This year UNITAID announced plans to establish a patent pool for medicines "to provide patients in low and middle income countries with increased access to more appropriate and lower price medicines." A task force is working out the details. Glaxo-Smith Kline similarly announced support for a voluntary patent pool to encourage innovation in neglected diseases afflicting the world's poor.
These patent pools are a different breed than the more traditional ones based on cross-licensing structures and typically found in standard-driven industries -- like the MPEG LA patent pool that licenses portfolios of patents essential to downstream innovation using this technology for digital video compression. Traditional pools usually contain carefully selected technologies, have pre-negotiated licensing arrangements, and require significant resources to create and manage.
GSK's commitment to global health priorities is well-established (e.g. its partnership with Medicines for Malaria Venture (MMV)). But for this new foray into the world of patent pools, it is still too early to tell whether there is likely to be any real impact on innovation in global health technologies. If the patents in these "pools" are offered under standardized and practical licensing terms, it would serve to reduce transaction costs and increase accessibility. Implementing standardized licensing language, though, is a real challenge.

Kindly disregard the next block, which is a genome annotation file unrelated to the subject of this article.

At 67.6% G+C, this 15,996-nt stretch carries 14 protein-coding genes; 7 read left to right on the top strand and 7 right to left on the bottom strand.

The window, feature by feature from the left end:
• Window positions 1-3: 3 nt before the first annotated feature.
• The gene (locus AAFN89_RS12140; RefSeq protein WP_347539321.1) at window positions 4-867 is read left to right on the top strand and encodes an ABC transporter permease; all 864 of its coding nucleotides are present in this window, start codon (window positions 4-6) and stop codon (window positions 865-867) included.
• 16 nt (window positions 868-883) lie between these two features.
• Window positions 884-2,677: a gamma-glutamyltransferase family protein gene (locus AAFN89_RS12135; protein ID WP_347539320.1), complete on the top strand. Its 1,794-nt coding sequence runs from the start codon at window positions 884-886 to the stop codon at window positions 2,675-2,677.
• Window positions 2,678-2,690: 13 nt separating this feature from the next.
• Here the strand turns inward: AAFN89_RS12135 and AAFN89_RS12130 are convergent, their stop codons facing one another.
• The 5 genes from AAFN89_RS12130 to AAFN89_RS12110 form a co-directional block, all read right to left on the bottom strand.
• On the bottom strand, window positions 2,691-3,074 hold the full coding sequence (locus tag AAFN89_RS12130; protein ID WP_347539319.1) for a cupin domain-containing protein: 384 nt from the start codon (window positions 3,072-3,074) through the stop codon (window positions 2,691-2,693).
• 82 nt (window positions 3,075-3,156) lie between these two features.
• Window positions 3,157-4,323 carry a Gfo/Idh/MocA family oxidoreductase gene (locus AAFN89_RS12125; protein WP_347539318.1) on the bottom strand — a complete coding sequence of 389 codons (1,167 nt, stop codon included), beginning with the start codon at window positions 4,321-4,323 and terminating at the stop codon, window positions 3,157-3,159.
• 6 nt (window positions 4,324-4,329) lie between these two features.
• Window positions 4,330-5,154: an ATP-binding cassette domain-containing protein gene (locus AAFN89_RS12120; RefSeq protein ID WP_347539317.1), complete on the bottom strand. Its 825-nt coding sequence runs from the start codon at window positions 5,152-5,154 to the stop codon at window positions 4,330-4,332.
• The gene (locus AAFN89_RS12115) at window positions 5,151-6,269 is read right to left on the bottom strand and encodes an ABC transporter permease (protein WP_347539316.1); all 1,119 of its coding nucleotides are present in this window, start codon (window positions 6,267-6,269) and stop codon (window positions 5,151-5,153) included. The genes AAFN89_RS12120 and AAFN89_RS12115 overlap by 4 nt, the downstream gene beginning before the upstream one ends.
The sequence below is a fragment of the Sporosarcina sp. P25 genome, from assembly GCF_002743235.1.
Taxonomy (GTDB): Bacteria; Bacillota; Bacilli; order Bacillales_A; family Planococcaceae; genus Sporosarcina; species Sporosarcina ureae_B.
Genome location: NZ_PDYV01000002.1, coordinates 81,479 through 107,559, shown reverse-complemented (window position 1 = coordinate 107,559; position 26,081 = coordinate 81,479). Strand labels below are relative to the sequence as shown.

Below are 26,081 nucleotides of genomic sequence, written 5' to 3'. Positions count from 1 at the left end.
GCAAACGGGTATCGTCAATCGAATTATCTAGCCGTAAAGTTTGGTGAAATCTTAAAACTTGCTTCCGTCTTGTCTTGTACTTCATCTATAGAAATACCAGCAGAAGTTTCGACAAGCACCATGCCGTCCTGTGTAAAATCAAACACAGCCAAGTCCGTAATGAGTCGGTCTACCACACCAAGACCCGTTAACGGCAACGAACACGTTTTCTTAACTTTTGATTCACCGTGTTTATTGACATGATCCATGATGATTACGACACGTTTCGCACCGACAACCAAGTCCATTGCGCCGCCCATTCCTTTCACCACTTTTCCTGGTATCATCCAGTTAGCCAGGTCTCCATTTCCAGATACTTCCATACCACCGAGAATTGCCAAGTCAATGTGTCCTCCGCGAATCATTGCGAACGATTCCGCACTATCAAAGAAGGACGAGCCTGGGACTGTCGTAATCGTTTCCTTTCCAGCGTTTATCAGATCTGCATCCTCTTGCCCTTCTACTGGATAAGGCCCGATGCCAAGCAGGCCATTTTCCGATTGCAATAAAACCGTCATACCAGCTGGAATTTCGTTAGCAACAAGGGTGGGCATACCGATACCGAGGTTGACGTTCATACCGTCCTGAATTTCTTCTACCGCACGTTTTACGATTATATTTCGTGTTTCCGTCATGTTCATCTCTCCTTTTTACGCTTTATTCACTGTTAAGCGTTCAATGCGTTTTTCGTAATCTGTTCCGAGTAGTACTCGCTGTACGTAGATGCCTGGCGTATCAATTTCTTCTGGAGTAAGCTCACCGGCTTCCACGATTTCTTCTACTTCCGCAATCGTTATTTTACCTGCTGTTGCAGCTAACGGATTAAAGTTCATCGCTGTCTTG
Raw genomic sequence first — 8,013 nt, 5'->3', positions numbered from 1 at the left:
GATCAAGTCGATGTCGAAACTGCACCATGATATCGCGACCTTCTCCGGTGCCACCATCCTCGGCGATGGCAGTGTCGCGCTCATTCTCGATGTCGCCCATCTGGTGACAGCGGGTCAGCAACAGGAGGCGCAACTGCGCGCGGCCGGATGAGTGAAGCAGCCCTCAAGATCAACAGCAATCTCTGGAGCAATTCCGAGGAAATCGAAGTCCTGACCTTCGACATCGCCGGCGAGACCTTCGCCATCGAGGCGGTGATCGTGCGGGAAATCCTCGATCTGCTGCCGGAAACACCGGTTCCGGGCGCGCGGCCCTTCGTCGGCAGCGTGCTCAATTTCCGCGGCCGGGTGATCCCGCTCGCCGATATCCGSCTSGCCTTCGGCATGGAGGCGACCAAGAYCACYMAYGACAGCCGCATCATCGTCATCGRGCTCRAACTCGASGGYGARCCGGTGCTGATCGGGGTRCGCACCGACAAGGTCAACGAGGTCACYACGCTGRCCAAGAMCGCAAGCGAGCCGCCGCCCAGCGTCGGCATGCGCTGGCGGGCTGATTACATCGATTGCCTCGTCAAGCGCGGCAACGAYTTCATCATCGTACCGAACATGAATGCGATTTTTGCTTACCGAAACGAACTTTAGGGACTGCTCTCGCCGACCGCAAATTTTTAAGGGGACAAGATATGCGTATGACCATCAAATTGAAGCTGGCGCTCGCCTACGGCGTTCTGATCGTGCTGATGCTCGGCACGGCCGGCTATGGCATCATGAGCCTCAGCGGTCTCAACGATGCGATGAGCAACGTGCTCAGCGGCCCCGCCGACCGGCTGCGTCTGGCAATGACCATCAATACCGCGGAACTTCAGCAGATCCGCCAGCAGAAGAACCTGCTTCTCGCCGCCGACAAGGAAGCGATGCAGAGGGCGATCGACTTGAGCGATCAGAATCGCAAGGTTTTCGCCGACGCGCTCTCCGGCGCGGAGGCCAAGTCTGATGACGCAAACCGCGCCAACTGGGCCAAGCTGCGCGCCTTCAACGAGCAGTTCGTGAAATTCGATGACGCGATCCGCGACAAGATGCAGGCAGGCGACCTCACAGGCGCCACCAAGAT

If, instead, companies gather patents that are loosely technically related, post the information online, and simply note that they are open for negotiating licenses for uses in developing country applications, the PR benefits could be much greater than the real impact on innovation.